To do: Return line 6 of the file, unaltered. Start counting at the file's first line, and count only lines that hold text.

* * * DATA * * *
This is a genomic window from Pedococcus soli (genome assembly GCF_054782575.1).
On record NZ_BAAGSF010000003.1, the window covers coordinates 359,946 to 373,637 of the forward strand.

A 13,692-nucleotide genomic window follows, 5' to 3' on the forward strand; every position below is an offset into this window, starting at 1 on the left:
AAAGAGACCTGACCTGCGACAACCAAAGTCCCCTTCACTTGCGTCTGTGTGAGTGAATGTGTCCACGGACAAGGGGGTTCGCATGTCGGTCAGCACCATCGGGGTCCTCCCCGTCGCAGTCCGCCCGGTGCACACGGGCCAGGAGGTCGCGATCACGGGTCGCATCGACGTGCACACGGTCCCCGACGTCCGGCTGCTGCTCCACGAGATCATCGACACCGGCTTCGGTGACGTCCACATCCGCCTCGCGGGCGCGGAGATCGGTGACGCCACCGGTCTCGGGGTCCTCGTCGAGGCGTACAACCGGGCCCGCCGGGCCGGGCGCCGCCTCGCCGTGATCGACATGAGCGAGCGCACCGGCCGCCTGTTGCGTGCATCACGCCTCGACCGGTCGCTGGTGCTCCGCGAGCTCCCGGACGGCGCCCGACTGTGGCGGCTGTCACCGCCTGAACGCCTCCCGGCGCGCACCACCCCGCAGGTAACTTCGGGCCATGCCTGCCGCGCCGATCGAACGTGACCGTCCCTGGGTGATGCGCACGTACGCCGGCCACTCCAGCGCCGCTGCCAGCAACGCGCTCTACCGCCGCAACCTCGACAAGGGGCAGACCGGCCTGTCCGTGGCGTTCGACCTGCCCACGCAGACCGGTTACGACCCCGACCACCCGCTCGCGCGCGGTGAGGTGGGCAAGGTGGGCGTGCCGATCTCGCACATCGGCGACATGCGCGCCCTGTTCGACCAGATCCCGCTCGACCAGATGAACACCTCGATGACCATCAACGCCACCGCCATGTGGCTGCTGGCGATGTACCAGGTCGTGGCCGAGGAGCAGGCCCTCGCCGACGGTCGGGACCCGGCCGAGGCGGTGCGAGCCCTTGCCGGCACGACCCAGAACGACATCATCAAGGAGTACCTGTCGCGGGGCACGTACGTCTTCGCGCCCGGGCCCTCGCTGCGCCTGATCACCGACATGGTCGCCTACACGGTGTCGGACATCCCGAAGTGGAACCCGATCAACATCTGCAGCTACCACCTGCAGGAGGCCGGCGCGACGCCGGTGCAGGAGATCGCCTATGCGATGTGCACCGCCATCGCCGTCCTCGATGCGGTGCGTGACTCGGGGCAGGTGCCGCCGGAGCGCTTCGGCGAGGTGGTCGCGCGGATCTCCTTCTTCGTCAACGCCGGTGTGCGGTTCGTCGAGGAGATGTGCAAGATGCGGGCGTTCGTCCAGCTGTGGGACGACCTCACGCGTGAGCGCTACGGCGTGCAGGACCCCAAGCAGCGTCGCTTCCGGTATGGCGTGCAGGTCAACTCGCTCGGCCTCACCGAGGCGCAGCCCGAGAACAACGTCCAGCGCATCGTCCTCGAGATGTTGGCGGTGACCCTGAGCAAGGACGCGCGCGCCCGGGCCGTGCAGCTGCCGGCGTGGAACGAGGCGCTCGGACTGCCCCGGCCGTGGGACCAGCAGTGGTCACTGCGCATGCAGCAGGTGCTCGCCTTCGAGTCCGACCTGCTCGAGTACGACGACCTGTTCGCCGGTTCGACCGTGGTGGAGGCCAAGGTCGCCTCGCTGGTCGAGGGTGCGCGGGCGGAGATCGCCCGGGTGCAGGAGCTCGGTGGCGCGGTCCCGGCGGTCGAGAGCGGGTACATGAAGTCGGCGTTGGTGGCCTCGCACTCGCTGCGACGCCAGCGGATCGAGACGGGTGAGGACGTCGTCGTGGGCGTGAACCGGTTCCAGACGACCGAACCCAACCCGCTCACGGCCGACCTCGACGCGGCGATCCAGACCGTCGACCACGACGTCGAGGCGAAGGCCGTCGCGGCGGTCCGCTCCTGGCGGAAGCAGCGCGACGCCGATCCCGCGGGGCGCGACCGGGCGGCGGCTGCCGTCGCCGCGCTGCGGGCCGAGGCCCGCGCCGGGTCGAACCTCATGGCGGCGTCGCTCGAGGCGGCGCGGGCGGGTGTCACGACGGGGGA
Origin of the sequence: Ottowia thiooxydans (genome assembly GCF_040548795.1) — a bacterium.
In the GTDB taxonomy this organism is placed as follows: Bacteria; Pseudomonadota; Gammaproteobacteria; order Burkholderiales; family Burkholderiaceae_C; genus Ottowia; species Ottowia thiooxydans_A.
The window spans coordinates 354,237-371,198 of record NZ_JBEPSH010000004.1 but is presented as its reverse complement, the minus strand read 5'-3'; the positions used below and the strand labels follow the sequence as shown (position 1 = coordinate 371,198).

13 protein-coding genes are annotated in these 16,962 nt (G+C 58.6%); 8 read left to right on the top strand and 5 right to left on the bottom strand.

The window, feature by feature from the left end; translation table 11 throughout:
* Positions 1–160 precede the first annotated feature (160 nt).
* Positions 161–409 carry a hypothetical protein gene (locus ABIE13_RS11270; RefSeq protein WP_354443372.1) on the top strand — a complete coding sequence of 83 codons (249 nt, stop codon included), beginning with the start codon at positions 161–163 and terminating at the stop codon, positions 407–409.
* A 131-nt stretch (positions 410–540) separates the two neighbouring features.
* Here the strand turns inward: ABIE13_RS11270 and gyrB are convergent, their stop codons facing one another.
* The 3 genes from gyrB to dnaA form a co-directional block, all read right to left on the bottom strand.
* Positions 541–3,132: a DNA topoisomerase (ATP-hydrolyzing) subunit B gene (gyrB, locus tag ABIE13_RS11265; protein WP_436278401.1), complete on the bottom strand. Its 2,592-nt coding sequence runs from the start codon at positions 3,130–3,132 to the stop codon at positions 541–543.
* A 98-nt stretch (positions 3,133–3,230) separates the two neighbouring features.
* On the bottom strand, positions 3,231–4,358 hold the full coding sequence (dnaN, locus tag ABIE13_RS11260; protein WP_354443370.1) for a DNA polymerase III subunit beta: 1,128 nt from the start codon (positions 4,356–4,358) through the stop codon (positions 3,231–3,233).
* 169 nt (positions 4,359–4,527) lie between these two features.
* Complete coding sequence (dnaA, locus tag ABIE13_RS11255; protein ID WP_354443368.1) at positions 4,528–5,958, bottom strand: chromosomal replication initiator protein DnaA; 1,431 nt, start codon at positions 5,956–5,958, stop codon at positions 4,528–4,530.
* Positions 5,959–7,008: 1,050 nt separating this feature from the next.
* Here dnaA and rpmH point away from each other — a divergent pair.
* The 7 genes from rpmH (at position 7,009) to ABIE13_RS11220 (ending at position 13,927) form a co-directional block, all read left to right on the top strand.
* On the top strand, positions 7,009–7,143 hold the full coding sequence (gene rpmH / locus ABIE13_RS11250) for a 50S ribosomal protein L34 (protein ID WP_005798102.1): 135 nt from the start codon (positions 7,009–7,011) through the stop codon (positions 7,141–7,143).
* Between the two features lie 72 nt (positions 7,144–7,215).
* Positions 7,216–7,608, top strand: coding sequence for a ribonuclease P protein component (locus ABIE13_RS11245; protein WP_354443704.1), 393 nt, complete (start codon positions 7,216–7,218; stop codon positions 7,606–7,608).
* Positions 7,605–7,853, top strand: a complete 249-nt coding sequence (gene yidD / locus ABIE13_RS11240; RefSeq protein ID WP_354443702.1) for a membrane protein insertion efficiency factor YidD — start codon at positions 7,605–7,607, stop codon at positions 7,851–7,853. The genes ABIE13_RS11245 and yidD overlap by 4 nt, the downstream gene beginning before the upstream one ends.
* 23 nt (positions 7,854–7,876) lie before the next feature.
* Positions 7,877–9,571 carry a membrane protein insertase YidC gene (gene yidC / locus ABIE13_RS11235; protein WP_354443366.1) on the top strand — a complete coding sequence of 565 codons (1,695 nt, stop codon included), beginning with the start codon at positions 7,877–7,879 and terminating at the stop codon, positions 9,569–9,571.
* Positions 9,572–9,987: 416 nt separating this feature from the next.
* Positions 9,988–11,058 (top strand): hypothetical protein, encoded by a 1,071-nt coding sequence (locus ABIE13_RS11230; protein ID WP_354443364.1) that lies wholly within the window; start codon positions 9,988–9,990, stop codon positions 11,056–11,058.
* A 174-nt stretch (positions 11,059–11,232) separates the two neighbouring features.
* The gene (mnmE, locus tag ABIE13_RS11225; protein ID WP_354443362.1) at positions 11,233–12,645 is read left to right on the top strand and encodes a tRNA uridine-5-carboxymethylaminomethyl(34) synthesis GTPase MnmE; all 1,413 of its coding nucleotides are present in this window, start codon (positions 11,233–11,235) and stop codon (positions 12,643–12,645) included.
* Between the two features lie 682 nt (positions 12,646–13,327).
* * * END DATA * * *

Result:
In the GTDB taxonomy this organism is placed as follows: Bacteria; Pseudomonadota; Gammaproteobacteria; order Burkholderiales; family Burkholderiaceae_C; genus Ottowia; species Ottowia thiooxydans_A.